What? Turtl – a mental health help button, built using the Flic API at PayPal’s BattleHack Stockholm
When? 12th – 13th September 2015
Who? Me, Mari Ana, Tomas Kronvall
What About It?
At BattleHack Stockholm I formed Team Turtle who developed a web application that aimed to use the Flic buttons as a sort of panic button for people when they are feeling depressed that would automatically send messages to all their friends asking for them to come and help, as it is often difficult for people when they are mentally ill to reach out to ask for help. We built the back end in Node.js and Angular.js and integrated the Braintree API so that if friends wanted to respond to the cry for help by buying them something to show they cared then they could – if we had more time the idea was to incorporate some sort of shop front for this.
I formed the team when I was there, but had come with a vague idea, of course it was based on my own personal experience over the course of 2015 and so I had given it a lot of thought.
I got off to a great coding start as my dual-boot Fedora Linux had stopped working, as had Oracle VirtualBox and so I was left to use the strangely stripped-down version of Ubuntu in my CS50 course’s VMware which provided of course a fun delay in getting started. However once I had spent a few hours sorting this all out I was actually going alright – working on implementing the Braintree API and Mari Ana working on the Flic API and Tomas on the front-end.
As ever with me though, it all went horribly wrong when we discovered at 5am that Tomas hadn’t written a single line of code for the front-end and indeed didn’t know how to and then sloped off to sleep after announcing this. Of course we went into something of a panic mode at this point and sought the official help of what to do in this situation. The most frustrating thing about this situation was probably that we could have been able to get him started on learning the front end at the beginning of the hackathon if he had mentioned it then, and wouldn’t have taken any real issue with that, but telling us only a few hours before our rehearsal pitches to the judges meant we were left with virtually no time in which to do much. When he woke back up Tim and a few others helped to teach him and get him to write some code to contribute towards the project just in time for final submission but of course, the final thing was nowhere near what we had been hoping for. I suppose we should have noticed the distinct lack of Git commits from him at some earlier point.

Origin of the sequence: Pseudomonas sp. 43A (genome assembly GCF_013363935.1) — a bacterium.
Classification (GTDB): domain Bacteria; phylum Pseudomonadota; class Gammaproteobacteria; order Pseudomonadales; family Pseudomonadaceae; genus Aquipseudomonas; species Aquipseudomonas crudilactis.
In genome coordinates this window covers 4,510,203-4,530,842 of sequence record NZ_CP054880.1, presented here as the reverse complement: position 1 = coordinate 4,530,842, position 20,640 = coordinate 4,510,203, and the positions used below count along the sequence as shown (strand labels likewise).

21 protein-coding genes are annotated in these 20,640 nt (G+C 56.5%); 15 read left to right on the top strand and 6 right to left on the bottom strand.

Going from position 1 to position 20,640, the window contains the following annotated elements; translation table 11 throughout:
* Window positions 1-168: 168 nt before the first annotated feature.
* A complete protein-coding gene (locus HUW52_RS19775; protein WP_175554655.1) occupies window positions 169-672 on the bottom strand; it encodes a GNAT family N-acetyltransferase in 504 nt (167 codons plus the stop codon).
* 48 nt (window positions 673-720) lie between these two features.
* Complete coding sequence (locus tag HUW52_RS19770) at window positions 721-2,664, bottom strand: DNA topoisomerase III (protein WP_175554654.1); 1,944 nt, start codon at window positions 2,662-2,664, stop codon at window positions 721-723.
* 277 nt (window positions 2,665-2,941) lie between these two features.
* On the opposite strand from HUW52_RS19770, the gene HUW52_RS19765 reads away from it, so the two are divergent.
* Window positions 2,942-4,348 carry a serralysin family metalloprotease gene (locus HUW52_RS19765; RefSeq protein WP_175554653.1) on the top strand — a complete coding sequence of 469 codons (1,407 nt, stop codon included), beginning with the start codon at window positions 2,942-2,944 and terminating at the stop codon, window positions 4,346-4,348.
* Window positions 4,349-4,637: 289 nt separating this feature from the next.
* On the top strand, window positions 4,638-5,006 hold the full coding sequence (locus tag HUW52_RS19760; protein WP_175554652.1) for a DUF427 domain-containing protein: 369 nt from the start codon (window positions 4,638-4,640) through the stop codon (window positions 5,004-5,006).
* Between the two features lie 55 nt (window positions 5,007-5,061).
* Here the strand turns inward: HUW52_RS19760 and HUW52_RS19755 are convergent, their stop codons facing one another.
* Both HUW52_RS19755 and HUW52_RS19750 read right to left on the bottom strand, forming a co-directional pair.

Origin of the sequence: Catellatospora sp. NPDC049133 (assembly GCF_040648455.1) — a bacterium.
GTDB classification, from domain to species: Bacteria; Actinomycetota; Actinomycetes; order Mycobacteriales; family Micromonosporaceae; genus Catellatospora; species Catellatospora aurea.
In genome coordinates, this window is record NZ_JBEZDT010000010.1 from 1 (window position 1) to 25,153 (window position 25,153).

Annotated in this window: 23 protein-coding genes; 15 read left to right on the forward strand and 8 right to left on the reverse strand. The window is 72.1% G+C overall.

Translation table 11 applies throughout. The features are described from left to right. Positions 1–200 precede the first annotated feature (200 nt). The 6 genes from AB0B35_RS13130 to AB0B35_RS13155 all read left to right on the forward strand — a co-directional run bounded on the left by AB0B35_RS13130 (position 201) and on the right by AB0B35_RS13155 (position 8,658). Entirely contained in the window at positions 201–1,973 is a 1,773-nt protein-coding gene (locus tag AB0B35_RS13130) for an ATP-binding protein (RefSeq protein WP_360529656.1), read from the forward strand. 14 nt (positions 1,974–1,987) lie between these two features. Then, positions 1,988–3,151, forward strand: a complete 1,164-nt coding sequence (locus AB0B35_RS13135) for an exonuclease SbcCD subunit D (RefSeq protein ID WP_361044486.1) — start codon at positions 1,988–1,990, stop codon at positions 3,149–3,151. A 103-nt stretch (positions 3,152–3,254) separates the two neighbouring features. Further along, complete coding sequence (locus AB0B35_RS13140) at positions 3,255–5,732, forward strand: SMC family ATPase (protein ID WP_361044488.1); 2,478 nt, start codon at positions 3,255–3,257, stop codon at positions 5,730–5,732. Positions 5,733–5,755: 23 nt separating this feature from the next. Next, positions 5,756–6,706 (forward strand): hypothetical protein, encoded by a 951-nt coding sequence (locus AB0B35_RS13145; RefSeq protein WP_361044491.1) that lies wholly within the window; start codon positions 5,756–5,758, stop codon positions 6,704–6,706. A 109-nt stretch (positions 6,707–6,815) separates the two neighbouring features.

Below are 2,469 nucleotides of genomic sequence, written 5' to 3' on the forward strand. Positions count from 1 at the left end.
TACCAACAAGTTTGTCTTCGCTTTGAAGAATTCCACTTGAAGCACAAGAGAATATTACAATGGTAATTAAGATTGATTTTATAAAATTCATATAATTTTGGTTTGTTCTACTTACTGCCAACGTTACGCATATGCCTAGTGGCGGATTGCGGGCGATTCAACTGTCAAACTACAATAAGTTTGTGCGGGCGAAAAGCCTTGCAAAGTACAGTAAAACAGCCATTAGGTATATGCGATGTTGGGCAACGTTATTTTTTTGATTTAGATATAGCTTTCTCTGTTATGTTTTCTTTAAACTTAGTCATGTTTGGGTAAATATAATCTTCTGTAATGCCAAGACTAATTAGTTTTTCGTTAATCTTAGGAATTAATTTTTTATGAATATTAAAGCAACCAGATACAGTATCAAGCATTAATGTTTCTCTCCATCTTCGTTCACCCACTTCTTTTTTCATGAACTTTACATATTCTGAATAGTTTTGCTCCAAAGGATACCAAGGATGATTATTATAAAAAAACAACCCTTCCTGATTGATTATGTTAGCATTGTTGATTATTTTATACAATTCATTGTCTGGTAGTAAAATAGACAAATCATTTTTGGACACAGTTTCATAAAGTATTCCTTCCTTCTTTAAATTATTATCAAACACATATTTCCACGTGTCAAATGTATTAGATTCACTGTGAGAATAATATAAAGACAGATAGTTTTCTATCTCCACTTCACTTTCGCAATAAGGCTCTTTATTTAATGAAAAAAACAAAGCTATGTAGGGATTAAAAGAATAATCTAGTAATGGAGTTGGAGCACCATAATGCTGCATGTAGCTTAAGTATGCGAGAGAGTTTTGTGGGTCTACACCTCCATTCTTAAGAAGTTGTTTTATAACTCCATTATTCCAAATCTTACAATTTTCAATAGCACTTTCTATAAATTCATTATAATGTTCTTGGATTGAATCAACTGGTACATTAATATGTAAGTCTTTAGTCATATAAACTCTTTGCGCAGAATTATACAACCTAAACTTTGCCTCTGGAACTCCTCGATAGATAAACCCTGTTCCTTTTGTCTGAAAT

Unsurprisingly we didn’t really win anything with the final overall project presented – it looked like something of a disaster, especially compared to the intensity of the competition. However Flic very kidnly approached us afterwards and gave us a few Flic buttons each to acknowledge the work that had been done! I’ve got quite a few ideas for what to build with them, so watch this space…
Overall I much preferred BattleHack Stockholm to BattleHack London, I think because of the difference in size and possibly the slight differences in the choice of challenges available. I think that having attended one BattleHack already did make a huge difference in knowing what sort of thing was expected of us from the judges, how much they valued the projects’ aims to make a difference, and of course experience in using the Braintree API. I think I got more experience of using Angular whilst working on this.
As ever, being a BattleHack, it was an incredible overall experience from the food, venue, people, to the projects themselves. I am sad that there is a good chance I won’t be able to go next year to the BattleHack’s as I will have exams and probably (hopefully) a full time placement but I feel I definitely made the most of the two I could get to this year.